Budget 2017: Party Time for Public, Sad Times for Politicians

    Union Budget 2017 Details Updates

    Finance Minister Arun Jaitley turned the tables today by capping donations to political parties. He reduced the limit of individual donation to political parties from Rs 20,000 to Rs 2,000 per person. Jaitley claims that this would check influx of black money into the political system, which is true to some extent.

    How Capped Donation will Restrict Political Parties?

    • Political parties cannot take more than Rs 2,000 as cash, in the name of donations.
    • All political parties will have to file I-T (Income Tax) returns for donations received by the public.
    • One cannot exchange more than Rs 3 lakhs in cash.
    • All donations to political parties will be offered via cheques and digital means (e-wallets, card transactions, etc).
    • People who wish to donate large sums will have to seek RBI issued bonds for this purpose.

    The Catch?

    Over the years, political parties have mastered the art of converting black money to white money. This is evident in states like Bihar and Uttar Pradesh where regional parties like BSP and SP claim to build large parks and public places with the donations received by the public.

    • Politicians can Surpass the Limitation by Increasing their List of Supporters.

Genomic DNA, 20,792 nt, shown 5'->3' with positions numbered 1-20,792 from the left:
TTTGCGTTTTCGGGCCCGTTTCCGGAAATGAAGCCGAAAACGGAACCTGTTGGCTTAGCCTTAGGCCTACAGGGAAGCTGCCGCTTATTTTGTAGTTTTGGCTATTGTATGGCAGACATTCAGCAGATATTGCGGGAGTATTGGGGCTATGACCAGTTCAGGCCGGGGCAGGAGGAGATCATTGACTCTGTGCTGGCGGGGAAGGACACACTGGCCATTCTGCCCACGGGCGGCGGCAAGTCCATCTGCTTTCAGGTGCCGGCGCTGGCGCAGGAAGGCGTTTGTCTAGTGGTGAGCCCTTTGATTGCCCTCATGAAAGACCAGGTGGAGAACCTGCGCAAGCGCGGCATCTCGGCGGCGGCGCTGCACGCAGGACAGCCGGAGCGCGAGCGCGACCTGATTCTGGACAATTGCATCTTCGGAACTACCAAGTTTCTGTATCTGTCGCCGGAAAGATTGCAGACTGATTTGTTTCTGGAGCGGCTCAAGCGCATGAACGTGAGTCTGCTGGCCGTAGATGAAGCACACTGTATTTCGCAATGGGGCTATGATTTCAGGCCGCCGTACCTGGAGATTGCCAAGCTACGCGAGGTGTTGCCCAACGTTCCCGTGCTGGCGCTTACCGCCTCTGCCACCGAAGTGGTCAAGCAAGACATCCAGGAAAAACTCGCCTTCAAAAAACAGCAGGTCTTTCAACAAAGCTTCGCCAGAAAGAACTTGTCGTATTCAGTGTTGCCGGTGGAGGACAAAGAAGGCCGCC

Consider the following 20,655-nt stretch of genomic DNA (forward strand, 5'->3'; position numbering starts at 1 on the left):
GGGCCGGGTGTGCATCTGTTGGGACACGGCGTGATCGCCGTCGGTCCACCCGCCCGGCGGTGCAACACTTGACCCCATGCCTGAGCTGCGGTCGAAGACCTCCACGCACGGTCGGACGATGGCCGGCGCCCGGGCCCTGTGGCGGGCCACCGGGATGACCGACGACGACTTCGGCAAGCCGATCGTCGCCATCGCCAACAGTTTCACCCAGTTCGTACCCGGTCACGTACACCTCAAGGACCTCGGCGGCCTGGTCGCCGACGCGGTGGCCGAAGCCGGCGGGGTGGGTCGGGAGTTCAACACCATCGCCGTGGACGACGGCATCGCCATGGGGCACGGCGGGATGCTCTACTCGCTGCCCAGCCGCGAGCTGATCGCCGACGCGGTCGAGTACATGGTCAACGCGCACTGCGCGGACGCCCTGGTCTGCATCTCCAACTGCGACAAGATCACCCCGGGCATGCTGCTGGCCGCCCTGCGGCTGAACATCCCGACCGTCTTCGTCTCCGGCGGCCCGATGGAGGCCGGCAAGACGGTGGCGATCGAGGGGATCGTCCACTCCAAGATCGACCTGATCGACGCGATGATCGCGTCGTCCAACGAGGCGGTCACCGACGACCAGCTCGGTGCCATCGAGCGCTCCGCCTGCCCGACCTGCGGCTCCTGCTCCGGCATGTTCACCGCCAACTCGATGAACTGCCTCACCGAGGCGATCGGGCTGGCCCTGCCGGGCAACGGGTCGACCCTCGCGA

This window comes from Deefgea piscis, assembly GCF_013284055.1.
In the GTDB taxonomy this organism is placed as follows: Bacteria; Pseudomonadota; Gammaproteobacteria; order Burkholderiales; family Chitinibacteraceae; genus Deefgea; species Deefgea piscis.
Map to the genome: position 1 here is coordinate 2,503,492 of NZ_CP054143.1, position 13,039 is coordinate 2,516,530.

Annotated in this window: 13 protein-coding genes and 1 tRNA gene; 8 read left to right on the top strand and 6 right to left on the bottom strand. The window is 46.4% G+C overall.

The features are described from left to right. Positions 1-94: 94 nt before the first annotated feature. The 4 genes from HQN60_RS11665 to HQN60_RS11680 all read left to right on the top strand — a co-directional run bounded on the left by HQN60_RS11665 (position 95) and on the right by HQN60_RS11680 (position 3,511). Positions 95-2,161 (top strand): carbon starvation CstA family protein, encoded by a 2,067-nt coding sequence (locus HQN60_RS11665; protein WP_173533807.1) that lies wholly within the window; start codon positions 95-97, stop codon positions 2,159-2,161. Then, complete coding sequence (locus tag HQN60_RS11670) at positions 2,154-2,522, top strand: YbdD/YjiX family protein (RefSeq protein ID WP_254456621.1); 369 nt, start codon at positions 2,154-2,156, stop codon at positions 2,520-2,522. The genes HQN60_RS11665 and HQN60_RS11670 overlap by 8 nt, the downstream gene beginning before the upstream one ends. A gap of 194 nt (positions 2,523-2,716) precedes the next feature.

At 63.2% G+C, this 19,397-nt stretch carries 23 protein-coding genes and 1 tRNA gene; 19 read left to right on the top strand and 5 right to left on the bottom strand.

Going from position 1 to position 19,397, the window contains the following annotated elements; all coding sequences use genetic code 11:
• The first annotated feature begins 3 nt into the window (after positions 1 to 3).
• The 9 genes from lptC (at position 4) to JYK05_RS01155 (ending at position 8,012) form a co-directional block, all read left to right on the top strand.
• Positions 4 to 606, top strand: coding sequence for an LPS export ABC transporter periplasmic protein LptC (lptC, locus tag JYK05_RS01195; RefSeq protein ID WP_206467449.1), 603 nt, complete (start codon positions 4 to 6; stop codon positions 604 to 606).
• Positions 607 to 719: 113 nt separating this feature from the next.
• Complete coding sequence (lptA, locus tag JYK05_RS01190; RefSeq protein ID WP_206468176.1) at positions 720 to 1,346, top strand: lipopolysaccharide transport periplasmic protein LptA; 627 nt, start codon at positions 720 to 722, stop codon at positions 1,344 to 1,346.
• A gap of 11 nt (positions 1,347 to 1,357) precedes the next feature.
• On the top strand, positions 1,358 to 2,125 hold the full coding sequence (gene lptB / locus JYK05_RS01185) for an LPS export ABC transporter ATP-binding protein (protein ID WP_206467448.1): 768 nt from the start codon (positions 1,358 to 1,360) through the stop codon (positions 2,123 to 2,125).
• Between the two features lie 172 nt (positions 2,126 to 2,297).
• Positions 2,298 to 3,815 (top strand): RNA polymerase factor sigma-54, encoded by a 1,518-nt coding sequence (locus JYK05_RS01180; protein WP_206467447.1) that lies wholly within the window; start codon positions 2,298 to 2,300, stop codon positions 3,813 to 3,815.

While this is true that they can try increasing the number of supporters, but then it isn’t possible when one has to exchange 20-30 crores in cash.

    For instance, if they file a return stating that they’ve received Rs 200,000,000 (20 Crores), this means they’ve received this amount from 1,000,000 people, which would look shady.

    • RBI will be able to keep an Eye on Political Funds.

    For bigger funds, one needs to look up to RBI. This way, the RBI can keep an eye on the income and expenditures of the political parties. This would ensure the secrecy of donors, but one can always file an RTI requesting RBI to publicize the amount of funds being allotted to different political parties. This is an innovative method for the government to keep tabs on flow of funds during elections.

    But, given the opaque nature of political parties, leaders and contributors, it’ll be too early to predict the outcome of this cause. For now, we just have to wait for the election results in five states to determine the effect of political donations on election campaigning.


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